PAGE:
Emerging from the Shadow

Emerging from the Shadow

December 2018 | Digital Transformation

Before IT departments can embrace the changing workplace, business users must understand the security and compliance landscape facing the modern enterprise.

One of the things that still surprises me in my day job as a consultant, is how difficult enterprise IT departments make it to share information and files with suppliers. Much of this is the fault of legacy systems, such as old SharePoint versions or old school FTP sites, but in today’s interconnected world making external collaboration difficult actually increases security risks. Too many IT departments still fail to realise this.

Part of this is cultural. User experience is never going to be the number one priority for IT, nor is it supposed to be. Their job is security and availability, in that order. UX is still a consideration, but ranks third in the priority list. The never ending news cycle of data breaches has elevated preventing data leaks to the top of the IT to do list, GDPR re-enforced this trend. The problem is that implementing the right protections requires changes to business processes that other departments can be hesitant to adopt. This reinforces the unfortunate trend for people to refer to IT as the "No" department.

Things are changing. Few IT departments these days still conform strictly to the "No" department stereotype. The Digital Transformation buzz has eliminated the tendency for IT to react to change by blocking it at the firewall, but they do still move slower than other departments. This is by design. IT departments have a large number of external technical standards that they need to comply with such as the ISO 27001 information security standard or the PCI payment card protection standard. These standards aren't just about configuring servers in a specific way, they enforce a set methodology that IT departments need to follow when developing applications, systems and processes. At the heart of this methodology is the concept of identifying and managing risk. Potential issues and threats are evaluated for both their severity and likelihood. Measures to reduce those risks are then identified and implemented. Failure to follow this approach, has financial consequences for the business.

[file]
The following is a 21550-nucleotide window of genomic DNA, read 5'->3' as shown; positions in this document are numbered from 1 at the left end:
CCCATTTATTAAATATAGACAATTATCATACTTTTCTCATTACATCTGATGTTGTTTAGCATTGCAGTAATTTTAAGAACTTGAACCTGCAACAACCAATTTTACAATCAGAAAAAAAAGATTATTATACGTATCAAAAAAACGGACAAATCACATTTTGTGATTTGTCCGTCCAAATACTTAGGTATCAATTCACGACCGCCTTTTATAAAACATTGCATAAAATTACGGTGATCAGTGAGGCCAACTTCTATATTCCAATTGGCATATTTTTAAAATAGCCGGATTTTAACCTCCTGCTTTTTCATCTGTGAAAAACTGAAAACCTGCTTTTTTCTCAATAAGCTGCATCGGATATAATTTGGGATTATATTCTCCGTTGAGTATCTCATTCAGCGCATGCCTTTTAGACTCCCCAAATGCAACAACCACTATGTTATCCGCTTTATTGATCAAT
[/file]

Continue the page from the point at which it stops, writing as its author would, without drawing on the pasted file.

Other departments are rarely this methodical, often not considering the security or compliance landscape that firms operate under. This causes friction between employees looking to do their job and security or process oriented IT staff. Internal politics can reinforce this trend with CIOs often thinking that all technology should belong under their remit.

The problem with the traditional IT approach is that applications are only useful if they fulfil the purpose they were designed to perform. This is one area where IT has had a bad reputation historically, preferring complex but technically interesting platforms that can be developed internally over a user friendly, off the shelf solution. Given that IT rarely have to use the line of business applications they're supporting, ease of use has never been given sufficient priority. This applies as much to leading enterprise software companies such as Oracle or Microsoft as it does to the IT departments who buy from them. The alternative approach of commissioning a developer to write a custom solution allows the software to meet usability requirements, but as the cost of reduced flexibility causing problems further down the line.